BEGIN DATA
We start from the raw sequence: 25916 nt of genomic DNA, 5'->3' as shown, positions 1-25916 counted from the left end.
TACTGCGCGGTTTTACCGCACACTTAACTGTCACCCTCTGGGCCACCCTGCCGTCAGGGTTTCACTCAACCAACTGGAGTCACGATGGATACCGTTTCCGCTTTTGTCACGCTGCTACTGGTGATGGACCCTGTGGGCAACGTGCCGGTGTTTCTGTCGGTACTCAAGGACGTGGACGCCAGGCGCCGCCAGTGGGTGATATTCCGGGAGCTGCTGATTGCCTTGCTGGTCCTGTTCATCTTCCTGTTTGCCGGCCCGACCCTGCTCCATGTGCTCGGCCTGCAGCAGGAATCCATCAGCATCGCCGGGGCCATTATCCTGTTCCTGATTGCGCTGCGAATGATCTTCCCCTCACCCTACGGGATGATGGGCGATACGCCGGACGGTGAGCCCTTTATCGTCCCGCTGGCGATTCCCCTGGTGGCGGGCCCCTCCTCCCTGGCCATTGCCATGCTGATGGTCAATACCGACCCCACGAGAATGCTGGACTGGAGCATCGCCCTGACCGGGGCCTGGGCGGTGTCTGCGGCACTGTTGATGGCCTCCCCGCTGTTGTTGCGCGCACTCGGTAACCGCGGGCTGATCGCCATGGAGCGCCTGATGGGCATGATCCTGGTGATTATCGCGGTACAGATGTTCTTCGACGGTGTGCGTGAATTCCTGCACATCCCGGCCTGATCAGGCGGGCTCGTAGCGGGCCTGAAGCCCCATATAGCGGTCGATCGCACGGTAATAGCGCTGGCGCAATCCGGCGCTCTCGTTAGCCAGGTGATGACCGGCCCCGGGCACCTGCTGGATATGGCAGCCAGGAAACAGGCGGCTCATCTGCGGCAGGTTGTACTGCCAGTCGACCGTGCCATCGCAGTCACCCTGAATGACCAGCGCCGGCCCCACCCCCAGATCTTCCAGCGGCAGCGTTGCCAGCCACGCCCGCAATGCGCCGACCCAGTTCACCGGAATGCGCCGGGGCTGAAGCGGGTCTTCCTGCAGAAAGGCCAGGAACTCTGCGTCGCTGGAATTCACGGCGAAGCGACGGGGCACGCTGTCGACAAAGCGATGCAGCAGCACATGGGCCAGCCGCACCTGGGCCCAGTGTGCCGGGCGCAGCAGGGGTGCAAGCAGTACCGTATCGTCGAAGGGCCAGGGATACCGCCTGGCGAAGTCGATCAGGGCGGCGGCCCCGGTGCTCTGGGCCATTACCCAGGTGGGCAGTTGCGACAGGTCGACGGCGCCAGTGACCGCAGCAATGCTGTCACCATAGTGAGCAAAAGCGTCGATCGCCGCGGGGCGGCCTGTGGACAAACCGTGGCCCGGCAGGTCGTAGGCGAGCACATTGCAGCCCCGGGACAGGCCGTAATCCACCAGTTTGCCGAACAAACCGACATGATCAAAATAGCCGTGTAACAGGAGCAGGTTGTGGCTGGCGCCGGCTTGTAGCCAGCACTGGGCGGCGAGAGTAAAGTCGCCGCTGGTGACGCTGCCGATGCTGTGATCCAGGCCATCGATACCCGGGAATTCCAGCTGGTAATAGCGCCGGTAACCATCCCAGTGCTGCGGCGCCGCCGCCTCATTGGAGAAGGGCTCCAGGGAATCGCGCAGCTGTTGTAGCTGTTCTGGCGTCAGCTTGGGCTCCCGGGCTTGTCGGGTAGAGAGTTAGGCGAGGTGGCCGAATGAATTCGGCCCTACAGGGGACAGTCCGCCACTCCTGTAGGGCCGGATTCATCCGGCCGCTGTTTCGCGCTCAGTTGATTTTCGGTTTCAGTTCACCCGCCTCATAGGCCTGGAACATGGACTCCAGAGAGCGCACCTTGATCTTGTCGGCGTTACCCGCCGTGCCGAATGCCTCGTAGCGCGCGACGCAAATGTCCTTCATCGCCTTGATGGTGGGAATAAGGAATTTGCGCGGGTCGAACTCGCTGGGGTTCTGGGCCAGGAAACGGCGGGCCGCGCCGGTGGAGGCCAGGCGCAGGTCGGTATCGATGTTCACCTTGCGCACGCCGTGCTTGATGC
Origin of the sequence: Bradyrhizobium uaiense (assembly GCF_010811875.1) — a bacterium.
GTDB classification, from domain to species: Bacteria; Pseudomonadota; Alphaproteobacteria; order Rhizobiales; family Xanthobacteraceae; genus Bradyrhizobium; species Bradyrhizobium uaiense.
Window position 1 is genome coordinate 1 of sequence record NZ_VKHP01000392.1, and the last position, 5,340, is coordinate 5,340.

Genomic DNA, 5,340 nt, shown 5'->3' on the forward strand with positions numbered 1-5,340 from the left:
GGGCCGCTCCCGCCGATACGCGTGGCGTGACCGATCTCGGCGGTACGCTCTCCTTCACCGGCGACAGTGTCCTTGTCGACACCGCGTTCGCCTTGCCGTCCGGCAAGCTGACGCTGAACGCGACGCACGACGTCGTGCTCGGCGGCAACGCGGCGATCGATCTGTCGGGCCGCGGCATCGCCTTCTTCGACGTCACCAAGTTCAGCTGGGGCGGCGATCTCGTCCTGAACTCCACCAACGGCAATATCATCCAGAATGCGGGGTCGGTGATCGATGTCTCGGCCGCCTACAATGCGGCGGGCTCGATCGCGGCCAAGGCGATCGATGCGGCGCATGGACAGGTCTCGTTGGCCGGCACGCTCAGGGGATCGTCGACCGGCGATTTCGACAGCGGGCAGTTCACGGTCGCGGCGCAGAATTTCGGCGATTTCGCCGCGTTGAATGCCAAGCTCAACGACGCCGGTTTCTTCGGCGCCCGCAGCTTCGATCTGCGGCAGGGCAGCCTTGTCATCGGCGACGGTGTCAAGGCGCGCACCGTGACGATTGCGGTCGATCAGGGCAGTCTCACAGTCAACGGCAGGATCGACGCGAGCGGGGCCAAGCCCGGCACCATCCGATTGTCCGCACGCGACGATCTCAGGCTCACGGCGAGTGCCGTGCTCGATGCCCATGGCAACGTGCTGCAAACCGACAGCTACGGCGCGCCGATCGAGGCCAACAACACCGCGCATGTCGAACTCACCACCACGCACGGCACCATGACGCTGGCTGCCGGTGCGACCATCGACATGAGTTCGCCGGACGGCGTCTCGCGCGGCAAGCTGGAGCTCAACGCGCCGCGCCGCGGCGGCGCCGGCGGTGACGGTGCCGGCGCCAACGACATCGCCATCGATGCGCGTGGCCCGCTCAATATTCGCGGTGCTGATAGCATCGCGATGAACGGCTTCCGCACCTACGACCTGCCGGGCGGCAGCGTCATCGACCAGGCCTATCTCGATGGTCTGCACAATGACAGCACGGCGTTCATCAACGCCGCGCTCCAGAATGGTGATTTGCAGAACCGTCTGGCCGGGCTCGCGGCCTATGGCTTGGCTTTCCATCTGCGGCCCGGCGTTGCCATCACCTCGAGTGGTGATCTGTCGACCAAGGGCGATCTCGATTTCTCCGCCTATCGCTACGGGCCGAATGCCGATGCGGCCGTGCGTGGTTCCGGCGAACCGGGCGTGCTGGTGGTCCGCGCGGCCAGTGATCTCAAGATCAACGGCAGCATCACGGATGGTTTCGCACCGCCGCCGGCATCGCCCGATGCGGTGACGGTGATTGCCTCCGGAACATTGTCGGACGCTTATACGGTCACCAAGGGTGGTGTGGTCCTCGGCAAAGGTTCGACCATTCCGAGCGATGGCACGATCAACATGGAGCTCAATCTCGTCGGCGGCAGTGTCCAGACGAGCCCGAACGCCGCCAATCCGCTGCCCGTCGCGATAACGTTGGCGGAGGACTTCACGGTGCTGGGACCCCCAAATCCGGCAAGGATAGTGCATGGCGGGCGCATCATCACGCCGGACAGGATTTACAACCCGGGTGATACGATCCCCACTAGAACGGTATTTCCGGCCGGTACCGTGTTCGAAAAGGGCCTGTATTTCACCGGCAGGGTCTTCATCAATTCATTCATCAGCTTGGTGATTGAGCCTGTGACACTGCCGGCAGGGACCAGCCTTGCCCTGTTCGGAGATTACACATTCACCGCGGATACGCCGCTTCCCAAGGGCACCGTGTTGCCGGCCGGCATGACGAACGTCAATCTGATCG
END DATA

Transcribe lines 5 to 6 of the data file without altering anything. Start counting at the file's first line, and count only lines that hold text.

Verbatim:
Window position 1 is genome coordinate 1 of sequence record NZ_VKHP01000392.1, and the last position, 5,340, is coordinate 5,340.

Genomic DNA, 5,340 nt, shown 5'->3' on the forward strand with positions numbered 1-5,340 from the left: